The TA11 is a fair compromise between the extremes, coming in the middle of the pack with ALL the specs: Eye Relief, FOV and Magnification. If you don’t want either of the extremes, this is a good choice.

The TA31 is the other opposite end of the spectrum with short eye relief but massive Field of View. It’s really pretty to look through, but it’s also not the fastest of the bunch. However, I believe this can be overcome with practice.

 

At the end of the day, all of the specs play into the final result. You can’t discount one or another. You may not need to concern yourself with the specs….you can simply go off of how it feels for you, which will do more than any spec will. But at least knowing this information will help narrow down the options if your local stores don’t carry some of the models. I did the best I could trying to explaining how these specs affect the net result, but it’s really difficult to convey how numbers truly affect what you actually see and feel.
To better demonstrate what Field of View does, look at this animated GIF picture I put together: (TA44-C not included)

 

 

These pics were all taken at the same distance, which is about 25-30 yards from the fence. As you can see, looking through the TA33 is like looking through a small metal pipe compared to the other two. But also notice the peripheral vision outside of the scope: See how the TA31 nearly cuts everything on the side off, while the TA33 shows a lot more on the sides? That is one drawback of the TA31 and can play a critical role in CQB. One note: Please forgive the bad picture taking of the TA31…it is VERY difficult to get a non-blurry picture due to the short eye relief and smaller exit pupil…in person, it is very crisp edge to edge. Below is another animated GIF that shows the scope views at a further distance of an estimated 160-170 yards or so to the fence.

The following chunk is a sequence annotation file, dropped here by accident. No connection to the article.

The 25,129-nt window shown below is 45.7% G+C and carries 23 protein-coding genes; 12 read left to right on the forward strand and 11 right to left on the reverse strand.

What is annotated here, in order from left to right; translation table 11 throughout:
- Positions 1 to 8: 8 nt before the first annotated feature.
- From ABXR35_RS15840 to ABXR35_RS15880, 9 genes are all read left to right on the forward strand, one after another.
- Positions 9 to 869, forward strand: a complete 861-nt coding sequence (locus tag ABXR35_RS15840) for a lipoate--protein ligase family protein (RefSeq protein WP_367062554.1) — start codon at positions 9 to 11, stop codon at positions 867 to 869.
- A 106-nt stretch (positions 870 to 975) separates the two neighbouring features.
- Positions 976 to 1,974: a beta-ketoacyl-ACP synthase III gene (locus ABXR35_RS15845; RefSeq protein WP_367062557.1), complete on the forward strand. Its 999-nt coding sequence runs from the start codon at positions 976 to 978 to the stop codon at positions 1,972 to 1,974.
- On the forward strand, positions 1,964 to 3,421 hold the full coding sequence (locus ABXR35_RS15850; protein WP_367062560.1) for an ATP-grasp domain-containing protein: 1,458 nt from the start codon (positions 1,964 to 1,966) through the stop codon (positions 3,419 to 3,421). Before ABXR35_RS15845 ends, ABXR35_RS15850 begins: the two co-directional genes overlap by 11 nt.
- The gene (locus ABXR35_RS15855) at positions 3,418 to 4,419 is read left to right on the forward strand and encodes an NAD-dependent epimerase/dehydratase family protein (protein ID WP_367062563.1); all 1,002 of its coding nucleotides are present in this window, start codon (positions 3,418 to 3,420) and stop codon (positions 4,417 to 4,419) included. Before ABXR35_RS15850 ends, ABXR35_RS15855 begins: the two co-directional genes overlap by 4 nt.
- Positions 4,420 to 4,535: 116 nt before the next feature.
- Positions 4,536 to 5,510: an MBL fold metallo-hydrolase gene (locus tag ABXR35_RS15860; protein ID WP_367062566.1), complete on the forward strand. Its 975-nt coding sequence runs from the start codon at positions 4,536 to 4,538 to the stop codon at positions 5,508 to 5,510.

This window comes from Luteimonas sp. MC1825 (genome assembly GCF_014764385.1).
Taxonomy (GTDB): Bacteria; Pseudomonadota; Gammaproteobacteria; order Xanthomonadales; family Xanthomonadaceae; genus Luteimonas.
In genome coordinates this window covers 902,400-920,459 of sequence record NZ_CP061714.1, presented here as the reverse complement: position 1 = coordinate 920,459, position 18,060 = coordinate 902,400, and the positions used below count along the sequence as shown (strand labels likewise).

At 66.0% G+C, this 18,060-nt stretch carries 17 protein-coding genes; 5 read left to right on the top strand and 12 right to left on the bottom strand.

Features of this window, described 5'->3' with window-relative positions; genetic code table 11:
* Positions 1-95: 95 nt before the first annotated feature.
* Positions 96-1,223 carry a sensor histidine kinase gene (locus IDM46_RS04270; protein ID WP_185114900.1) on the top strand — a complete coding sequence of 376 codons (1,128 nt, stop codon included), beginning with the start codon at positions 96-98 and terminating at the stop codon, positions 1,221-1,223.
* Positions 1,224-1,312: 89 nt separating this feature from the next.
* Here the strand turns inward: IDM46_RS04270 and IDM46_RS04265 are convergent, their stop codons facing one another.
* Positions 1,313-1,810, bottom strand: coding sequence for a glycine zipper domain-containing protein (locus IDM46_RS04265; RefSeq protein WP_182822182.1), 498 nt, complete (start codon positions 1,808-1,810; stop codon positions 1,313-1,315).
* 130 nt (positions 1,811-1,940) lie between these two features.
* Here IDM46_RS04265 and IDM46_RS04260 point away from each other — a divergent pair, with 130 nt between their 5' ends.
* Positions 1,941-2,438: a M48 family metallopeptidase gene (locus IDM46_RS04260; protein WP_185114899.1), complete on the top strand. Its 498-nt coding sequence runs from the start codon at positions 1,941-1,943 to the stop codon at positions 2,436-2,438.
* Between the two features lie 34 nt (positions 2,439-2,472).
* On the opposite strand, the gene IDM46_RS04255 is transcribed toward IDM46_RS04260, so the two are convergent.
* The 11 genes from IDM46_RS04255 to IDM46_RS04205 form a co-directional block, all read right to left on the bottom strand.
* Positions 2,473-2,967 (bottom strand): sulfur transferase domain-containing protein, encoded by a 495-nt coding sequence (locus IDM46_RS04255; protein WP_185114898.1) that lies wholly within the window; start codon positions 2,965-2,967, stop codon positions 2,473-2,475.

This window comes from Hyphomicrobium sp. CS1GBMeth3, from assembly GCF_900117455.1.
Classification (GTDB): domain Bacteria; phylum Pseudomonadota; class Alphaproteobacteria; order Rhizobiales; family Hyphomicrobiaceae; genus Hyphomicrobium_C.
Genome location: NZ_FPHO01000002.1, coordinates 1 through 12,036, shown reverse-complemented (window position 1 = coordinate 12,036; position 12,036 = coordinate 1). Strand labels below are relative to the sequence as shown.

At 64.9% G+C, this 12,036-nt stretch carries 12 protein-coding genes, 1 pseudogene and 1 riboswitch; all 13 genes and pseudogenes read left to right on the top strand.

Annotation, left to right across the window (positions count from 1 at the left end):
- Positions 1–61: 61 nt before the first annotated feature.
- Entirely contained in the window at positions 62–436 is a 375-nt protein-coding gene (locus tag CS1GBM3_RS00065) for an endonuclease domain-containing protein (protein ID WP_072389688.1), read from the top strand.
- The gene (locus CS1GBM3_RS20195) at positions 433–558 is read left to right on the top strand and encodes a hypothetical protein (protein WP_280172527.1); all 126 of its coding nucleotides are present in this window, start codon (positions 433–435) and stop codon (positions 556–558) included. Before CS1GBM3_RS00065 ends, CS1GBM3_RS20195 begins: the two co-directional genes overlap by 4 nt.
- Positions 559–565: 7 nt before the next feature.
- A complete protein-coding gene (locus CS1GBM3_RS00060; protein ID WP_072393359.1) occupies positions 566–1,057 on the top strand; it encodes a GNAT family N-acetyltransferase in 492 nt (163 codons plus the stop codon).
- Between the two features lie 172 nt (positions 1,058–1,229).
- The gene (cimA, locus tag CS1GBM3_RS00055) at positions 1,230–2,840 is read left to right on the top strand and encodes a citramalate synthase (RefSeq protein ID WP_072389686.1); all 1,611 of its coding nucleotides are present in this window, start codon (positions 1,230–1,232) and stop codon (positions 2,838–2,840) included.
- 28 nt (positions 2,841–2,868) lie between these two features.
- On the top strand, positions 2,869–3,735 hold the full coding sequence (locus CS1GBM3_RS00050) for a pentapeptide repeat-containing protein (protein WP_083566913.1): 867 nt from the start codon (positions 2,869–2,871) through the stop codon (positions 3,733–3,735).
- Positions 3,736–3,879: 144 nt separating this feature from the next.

I’ll make a note here of the TA44-C because it is not included in the animated GIF’s. Due to the similar eye relief, the TA44-C feels exactly like a TA33, only with half the magnification and in a smaller form factor. However, looking at the specs alone wouldn’t tell you this. What’s crazy to me is that when you look back and forth between the TA31 (4x) and the TA44-C (1.5x), you see just about the same amount of picture in both scopes! The TA44-C sees an extra 1.5ft, but has nearly 1/3rd of the magnification. Quite a difference between these two options. Here’s a through sight picture of the TA44-C just to give you an idea. The picture below shows a house that is 340 yards away and gives an accurate “feel” for what it is like to look through the scope while holding the rifle: